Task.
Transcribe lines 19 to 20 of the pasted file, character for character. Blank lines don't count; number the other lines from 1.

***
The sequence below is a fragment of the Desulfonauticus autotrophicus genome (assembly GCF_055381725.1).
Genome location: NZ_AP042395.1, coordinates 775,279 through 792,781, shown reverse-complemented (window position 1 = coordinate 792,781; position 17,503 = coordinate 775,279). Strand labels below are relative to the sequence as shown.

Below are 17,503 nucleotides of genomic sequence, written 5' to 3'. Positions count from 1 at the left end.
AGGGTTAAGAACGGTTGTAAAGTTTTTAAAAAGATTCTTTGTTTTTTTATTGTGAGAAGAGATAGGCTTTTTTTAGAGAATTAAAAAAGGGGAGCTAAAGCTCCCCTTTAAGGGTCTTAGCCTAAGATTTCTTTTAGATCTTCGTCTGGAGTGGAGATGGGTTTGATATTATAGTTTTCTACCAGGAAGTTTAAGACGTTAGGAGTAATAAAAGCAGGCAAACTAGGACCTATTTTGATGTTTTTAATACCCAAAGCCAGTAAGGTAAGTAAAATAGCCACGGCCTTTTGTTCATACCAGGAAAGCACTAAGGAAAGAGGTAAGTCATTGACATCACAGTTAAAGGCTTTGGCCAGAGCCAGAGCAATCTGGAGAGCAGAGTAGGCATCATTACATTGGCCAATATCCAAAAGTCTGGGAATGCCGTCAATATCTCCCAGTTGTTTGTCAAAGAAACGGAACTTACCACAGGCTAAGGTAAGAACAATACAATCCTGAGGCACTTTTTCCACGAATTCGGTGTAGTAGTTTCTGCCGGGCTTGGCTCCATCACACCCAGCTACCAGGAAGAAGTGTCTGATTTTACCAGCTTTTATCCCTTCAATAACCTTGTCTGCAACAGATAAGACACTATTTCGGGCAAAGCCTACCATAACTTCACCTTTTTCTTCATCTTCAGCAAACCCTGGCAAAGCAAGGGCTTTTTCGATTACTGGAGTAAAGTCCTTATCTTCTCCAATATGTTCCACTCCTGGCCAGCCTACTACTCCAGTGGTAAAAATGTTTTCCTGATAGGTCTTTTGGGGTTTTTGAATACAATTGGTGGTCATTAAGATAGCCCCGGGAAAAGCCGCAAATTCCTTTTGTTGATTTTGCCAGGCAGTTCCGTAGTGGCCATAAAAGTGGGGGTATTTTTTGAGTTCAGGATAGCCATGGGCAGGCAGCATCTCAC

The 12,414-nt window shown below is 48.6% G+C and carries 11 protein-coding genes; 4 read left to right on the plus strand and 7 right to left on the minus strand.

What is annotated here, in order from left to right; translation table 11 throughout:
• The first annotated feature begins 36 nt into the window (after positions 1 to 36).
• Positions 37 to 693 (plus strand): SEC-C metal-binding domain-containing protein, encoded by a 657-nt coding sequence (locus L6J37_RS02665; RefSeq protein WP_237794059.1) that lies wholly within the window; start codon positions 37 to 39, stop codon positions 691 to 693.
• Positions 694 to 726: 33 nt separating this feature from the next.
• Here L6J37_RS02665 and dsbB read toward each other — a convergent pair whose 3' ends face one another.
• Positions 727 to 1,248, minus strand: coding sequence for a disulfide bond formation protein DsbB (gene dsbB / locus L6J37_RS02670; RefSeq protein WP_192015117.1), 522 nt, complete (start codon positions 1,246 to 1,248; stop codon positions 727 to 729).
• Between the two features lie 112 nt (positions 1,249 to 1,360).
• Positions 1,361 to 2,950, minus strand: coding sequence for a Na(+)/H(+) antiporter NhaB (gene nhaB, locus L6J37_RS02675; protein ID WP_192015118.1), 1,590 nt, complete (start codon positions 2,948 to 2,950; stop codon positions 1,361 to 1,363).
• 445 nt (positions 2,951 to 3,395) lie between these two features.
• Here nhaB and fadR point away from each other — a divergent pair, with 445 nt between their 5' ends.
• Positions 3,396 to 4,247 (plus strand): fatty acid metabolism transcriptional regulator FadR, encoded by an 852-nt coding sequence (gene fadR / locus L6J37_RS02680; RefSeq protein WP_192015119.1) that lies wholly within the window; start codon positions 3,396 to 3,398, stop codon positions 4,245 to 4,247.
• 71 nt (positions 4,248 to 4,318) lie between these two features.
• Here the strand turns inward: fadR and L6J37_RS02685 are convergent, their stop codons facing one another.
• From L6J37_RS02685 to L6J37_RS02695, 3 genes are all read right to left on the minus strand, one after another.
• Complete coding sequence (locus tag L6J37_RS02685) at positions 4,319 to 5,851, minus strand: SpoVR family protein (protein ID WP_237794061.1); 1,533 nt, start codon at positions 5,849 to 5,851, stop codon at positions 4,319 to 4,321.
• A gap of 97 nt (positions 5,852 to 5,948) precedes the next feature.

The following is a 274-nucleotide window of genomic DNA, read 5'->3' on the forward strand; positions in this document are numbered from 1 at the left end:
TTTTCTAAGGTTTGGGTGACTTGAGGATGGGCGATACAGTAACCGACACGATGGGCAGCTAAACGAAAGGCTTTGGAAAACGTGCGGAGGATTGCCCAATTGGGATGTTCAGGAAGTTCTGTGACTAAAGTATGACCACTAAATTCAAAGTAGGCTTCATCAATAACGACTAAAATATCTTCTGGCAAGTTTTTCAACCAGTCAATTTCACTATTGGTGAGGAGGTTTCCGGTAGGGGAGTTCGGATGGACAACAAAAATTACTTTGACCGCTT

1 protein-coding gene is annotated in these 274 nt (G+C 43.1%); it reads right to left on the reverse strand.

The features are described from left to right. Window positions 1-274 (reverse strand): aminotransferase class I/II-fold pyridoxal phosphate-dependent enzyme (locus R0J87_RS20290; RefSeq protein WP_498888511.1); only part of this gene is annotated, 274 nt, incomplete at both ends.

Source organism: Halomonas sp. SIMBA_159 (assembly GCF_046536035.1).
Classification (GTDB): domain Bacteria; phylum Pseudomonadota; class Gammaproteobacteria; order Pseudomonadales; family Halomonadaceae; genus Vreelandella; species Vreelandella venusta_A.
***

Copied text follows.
• From L6J37_RS02685 to L6J37_RS02695, 3 genes are all read right to left on the minus strand, one after another.
• Complete coding sequence (locus tag L6J37_RS02685) at positions 4,319 to 5,851, minus strand: SpoVR family protein (protein ID WP_237794061.1); 1,533 nt, start codon at positions 5,849 to 5,851, stop codon at positions 4,319 to 4,321.